Biography of Sophia White
When Sophia is not at class, doing homework, trimming hedges, spelunking, sleeping, eating, reading, or spending time with her frieds, she writes poetry. 'I first became interested in poetry when I took a class on it in the ninth grade, ' says Ms. White. 'I am enthralled by such poets as Shel Silverstein, Alfred Noyes, Ralph Waldo Emerson, and Don Marquis.' When asked where she finds her inspiration for her poems, Ms White thoughtfully twirls one golden red curl around a finger before replying, 'I think that people I know well and care about a lot can move me to words, as well as particularly emotional experiences. That is when I write my more personal poems, such as 'Darklings' and 'When Words Fail.' However, when I am in a 'green' sort of mood (read 'Color Me! ') , I love to write idylls and ballads, like 'A Light and Fair Wind's Blowing', 'My Myles Has Gone Away', and 'Cursed.' Ms. White has been writing poetry for one year - 'And it's been a most lovely year, too, perhaps the best I have yet lived! ' At sixteen years old, Ms. White is a young poet, just begun on her literary endeavors. She looks forward to growing in her creativity and command of the poetic devices. 'I think structured, rhymed, and metered poems are the most delightful, ' she says, 'and I think free verse is used much too freely and in often bad taste. Much of my own free verse is ill done. It is much harder to write a structured poem, but the results are so much more rewarding.' When asked what her goal as a poet is, she promtly replies, 'I want to write poems that leave the reader with a refreshed, sweet, and pleasant taste on their lips, as though they had just sampled a small droplet of nectar from a honeysuckle.' Ms. White lives in the lush green foothills of the Appalachian mountains, where she and a small group of friends write poems frequently. She enjoys outdoor activities and anything related to literature.
Sophia White's Works:
'A Light and Fair Wind's Blowing' published in 'Immortal Verses' by the International Library of Poetry. Also, two other poems published in some books somewhere, but she isn't sure where. She's rather scatterbrained.
Sophia White Poems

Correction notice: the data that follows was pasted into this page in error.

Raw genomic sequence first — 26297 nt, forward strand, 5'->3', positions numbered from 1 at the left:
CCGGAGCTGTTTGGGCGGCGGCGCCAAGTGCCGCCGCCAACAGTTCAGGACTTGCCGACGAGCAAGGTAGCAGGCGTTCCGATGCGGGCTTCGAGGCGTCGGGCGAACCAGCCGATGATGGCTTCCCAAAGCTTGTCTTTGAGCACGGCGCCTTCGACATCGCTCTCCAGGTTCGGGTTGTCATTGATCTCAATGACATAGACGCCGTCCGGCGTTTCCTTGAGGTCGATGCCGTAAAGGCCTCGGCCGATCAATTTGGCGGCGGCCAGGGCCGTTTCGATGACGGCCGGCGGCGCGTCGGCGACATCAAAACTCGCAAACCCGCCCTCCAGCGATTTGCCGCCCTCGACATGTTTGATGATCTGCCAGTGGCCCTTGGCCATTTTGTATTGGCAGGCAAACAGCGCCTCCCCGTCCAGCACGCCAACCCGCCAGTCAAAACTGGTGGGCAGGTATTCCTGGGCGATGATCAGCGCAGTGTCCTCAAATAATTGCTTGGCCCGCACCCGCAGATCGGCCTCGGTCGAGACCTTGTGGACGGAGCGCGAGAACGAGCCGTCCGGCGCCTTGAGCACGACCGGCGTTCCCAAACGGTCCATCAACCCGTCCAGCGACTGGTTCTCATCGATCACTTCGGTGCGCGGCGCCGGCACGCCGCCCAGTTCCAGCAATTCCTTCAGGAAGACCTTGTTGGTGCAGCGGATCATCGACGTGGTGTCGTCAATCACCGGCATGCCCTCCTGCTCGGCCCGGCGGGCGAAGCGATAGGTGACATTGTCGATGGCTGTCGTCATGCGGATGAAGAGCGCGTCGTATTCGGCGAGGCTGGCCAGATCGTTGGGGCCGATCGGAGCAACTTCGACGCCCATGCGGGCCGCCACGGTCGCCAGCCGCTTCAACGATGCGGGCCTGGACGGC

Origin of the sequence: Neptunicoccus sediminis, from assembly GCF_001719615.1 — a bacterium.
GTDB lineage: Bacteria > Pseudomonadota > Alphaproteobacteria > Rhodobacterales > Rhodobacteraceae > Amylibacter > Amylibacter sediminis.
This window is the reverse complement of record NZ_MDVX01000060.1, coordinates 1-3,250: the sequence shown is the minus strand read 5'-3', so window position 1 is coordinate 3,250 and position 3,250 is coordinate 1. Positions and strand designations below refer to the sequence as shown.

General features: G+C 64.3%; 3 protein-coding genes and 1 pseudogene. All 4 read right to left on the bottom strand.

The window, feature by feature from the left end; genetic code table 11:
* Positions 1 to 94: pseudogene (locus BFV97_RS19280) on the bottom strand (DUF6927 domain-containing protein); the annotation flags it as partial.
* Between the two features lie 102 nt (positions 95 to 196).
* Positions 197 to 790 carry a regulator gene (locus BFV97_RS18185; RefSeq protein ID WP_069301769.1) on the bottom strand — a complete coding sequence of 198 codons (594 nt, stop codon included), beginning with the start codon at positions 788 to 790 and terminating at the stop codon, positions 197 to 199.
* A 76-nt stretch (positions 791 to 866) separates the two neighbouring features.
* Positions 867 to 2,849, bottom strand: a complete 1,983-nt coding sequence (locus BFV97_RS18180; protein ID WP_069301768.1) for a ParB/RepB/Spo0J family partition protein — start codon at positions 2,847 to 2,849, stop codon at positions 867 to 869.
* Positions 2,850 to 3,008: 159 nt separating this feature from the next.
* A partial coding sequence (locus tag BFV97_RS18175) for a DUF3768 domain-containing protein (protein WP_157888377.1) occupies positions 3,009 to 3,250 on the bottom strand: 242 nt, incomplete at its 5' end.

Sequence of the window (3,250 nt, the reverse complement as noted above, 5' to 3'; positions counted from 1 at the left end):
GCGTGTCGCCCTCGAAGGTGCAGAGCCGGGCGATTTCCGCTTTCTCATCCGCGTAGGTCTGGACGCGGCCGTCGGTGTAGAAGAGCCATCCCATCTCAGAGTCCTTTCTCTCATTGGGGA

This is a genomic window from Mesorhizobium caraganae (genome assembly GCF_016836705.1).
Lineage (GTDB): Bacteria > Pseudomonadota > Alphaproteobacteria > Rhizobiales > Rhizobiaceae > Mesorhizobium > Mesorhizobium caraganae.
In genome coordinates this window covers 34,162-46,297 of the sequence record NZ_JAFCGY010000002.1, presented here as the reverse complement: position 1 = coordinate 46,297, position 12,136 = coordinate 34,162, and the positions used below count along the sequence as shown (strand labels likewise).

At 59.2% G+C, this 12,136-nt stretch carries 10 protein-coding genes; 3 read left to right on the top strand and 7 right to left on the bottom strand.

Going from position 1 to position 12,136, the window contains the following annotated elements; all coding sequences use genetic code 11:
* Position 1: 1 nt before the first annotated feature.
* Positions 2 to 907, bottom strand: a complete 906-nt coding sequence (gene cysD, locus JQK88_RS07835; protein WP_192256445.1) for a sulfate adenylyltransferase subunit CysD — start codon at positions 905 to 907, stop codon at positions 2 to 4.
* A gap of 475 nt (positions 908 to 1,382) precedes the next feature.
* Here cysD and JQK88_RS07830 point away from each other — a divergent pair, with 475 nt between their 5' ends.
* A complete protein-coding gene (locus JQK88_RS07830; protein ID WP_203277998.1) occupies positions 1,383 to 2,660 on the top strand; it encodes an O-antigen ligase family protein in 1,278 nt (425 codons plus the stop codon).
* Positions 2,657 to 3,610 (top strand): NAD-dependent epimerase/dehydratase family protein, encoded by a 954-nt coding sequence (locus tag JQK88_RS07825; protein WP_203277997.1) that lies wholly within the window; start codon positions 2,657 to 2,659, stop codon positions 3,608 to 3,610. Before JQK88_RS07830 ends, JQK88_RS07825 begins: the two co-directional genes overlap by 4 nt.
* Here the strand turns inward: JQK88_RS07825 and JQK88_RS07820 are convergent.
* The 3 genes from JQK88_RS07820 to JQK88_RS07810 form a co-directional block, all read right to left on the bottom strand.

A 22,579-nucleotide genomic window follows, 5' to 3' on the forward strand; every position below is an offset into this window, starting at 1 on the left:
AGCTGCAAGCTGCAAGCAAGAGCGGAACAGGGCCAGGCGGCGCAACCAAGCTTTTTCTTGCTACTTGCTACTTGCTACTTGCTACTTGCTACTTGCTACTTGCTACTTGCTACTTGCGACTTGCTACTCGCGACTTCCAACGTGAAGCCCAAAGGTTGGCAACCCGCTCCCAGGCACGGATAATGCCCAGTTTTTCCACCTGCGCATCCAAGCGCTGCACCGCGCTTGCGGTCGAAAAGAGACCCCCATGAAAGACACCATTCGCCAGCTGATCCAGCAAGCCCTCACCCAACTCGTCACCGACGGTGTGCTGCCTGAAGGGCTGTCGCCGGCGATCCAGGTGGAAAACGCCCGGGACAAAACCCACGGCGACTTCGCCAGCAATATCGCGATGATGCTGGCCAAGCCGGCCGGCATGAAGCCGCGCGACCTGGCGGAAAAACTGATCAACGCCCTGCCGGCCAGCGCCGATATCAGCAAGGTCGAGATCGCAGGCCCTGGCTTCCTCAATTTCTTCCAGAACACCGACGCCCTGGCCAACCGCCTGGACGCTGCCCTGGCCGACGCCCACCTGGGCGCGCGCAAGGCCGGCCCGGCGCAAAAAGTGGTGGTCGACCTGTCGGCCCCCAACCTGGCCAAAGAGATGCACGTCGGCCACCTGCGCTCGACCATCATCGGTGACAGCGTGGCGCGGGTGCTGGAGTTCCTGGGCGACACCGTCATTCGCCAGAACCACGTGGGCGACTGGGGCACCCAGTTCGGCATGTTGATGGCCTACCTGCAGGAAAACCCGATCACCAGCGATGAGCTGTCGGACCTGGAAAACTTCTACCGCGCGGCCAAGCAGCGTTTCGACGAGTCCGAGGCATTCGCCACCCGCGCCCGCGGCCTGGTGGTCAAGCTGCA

Dare I Hope?
Dare I hope to hope? Is it safe? Is it right? Am I hoping for nothing But a black and empty night?
Something About A Forest
There’s just something about a forest That makes the turbulent soul fall still And listen to the mournful dirge Of the solemn whipporwhill.
This place is now a nest of darklings. The air is rank with all their lies. Once it rang with truth so sparkling; But now, in the storm, truth dies.
A String Of Simile
Words bind me, wrapping around me like vines And like vines they grow, and constrict, like a boa And like a boa they hiss in my ear, the most wonderful things.
I've made a paper airplane With wings of Crayola blue I made it just for me To fly away with you.
A Child's Dream
I loved to look upon him, The Hunter near the Way. So strong his arm and long his bow And so bashful of the Day.
The sky is bright, the sun’s on the sea The salt’s in the wind and the wind’s on me. The world is good, the weather’s fair,
To The Storyteller
Spin us a tale, tell us a rhyme, What happened “Once upon a time”? Give us a ballad, sing us a lay Of kings and princes far, far away.
A Woven Web Of Light
The clouds have scared the stars away And I am left alone. So I weave above my head A thousand of my own.
An Angel And A Violet - In The Garden
A small garden, lush with flowers Pinks and whites and lavenders Specked with candles in colored glass Strolled two young and handsome lovers.
I see His mark writ in the stars And in the ocean’s roar I see His hand among the trees And in the eagle’s soar.
Sometimes I can be zany-zony orange Crazy as a loon, Light as Splenda Popping here and there, Floating in the air
The sky is blacker than a bottle of ink Spilled across a panther’s pelt In the deepest, darkest cave.
A Light And Fair Wind's Blowing
Come, boy, and let us run And soak up all this lovely sun. Let no one dictate where we’re going, For soft, a light and fair wind’s blowing.
To The Storyteller
Spin us a tale, tell us a rhyme,
What happened “Once upon a time”?
Give us a ballad, sing us a lay
Of kings and princes far, far away.
Spin us a yarn, tell us a story
Of battles and kingdoms and warriors’ glory
Of princesses cursed, awaiting a kiss
Of lands full of laughter, beauty, and bliss
Of forests enchanted and wild bright lions